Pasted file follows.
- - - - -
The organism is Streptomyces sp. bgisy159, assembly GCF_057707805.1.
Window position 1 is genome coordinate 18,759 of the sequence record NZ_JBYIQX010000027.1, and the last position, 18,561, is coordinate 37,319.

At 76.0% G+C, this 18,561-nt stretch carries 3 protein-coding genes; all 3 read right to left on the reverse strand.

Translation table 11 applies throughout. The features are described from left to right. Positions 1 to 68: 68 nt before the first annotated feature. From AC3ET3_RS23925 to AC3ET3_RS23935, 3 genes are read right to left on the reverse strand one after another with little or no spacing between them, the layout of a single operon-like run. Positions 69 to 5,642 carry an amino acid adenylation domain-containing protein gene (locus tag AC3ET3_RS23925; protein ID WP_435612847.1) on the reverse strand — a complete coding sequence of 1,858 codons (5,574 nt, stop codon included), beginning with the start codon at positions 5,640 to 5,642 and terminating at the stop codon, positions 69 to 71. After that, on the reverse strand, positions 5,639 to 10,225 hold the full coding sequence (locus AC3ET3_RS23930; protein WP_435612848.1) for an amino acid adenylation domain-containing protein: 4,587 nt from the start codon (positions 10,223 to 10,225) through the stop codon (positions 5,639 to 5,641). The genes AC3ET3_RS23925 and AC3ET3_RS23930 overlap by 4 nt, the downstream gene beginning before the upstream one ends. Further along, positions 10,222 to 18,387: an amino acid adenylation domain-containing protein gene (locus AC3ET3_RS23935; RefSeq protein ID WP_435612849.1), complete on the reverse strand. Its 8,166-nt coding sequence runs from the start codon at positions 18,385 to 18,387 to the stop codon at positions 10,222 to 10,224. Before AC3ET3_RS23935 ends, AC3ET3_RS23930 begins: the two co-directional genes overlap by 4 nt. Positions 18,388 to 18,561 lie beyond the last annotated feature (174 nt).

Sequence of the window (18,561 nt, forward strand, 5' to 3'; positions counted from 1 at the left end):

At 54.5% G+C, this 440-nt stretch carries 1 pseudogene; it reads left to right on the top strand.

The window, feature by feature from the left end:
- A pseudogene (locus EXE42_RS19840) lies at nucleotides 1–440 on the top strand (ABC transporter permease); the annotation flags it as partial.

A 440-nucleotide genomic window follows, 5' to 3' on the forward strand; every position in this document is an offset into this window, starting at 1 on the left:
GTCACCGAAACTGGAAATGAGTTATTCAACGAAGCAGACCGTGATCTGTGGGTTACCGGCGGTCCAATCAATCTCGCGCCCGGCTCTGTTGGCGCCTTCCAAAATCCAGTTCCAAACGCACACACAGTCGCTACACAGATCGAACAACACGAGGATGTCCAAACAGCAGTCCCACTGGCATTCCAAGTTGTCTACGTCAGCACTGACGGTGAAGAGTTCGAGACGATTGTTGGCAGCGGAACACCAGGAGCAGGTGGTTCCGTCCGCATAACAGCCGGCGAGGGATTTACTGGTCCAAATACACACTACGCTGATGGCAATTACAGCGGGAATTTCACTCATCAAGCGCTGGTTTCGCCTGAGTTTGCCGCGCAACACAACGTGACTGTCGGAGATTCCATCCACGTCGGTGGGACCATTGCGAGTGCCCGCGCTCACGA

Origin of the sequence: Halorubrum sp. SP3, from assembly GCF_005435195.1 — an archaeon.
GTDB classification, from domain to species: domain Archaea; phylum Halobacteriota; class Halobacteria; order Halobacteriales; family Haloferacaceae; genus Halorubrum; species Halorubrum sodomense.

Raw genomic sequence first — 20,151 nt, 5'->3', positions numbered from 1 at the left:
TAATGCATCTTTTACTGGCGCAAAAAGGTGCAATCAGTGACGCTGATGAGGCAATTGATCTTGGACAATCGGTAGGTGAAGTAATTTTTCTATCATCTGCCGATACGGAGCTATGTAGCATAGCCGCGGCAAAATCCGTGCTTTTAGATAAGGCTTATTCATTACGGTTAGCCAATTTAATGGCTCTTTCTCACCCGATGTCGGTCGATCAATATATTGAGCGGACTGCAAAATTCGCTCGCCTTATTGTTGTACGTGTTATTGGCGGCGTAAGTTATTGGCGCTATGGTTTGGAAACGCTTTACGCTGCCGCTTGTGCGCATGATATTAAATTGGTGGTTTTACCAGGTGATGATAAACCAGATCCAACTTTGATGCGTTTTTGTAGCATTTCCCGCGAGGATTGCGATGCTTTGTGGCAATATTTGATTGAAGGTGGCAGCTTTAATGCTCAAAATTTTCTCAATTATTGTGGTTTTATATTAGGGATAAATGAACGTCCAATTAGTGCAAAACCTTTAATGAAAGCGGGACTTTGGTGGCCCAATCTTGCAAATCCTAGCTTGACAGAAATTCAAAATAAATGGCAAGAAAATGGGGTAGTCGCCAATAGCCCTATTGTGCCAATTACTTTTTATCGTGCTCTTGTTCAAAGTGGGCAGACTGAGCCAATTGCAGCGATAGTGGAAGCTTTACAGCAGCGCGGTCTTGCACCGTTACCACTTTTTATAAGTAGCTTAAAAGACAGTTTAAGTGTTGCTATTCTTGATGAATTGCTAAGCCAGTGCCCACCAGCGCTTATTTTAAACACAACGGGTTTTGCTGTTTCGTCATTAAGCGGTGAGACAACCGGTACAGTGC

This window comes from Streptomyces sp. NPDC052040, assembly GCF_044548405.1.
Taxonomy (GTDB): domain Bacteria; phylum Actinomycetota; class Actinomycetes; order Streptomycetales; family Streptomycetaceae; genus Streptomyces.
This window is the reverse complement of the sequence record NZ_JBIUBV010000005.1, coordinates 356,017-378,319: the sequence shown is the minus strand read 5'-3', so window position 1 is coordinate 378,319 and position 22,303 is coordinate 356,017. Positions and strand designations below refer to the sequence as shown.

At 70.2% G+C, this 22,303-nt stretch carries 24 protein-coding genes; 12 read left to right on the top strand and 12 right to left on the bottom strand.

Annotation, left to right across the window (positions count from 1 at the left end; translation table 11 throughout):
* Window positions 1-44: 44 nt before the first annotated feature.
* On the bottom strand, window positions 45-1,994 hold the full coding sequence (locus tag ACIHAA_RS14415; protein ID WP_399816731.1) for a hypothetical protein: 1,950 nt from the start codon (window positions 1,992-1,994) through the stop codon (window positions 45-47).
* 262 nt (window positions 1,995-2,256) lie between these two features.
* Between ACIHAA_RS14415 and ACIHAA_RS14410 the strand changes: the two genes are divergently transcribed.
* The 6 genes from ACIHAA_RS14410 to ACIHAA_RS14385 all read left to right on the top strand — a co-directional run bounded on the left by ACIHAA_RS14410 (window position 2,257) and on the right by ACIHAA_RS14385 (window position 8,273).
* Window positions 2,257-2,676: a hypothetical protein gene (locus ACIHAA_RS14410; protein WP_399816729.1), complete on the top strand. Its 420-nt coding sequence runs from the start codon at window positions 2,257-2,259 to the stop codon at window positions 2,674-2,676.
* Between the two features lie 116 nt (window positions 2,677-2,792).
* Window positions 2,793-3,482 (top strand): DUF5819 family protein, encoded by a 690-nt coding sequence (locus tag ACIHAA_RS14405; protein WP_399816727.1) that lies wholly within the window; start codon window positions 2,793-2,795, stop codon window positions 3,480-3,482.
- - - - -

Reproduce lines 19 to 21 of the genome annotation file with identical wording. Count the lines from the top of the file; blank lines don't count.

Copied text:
Annotation, left to right across the window (positions count from 1 at the left end; translation table 11 throughout):
* Window positions 1-44: 44 nt before the first annotated feature.
* On the bottom strand, window positions 45-1,994 hold the full coding sequence (locus tag ACIHAA_RS14415; protein ID WP_399816731.1) for a hypothetical protein: 1,950 nt from the start codon (window positions 1,992-1,994) through the stop codon (window positions 45-47).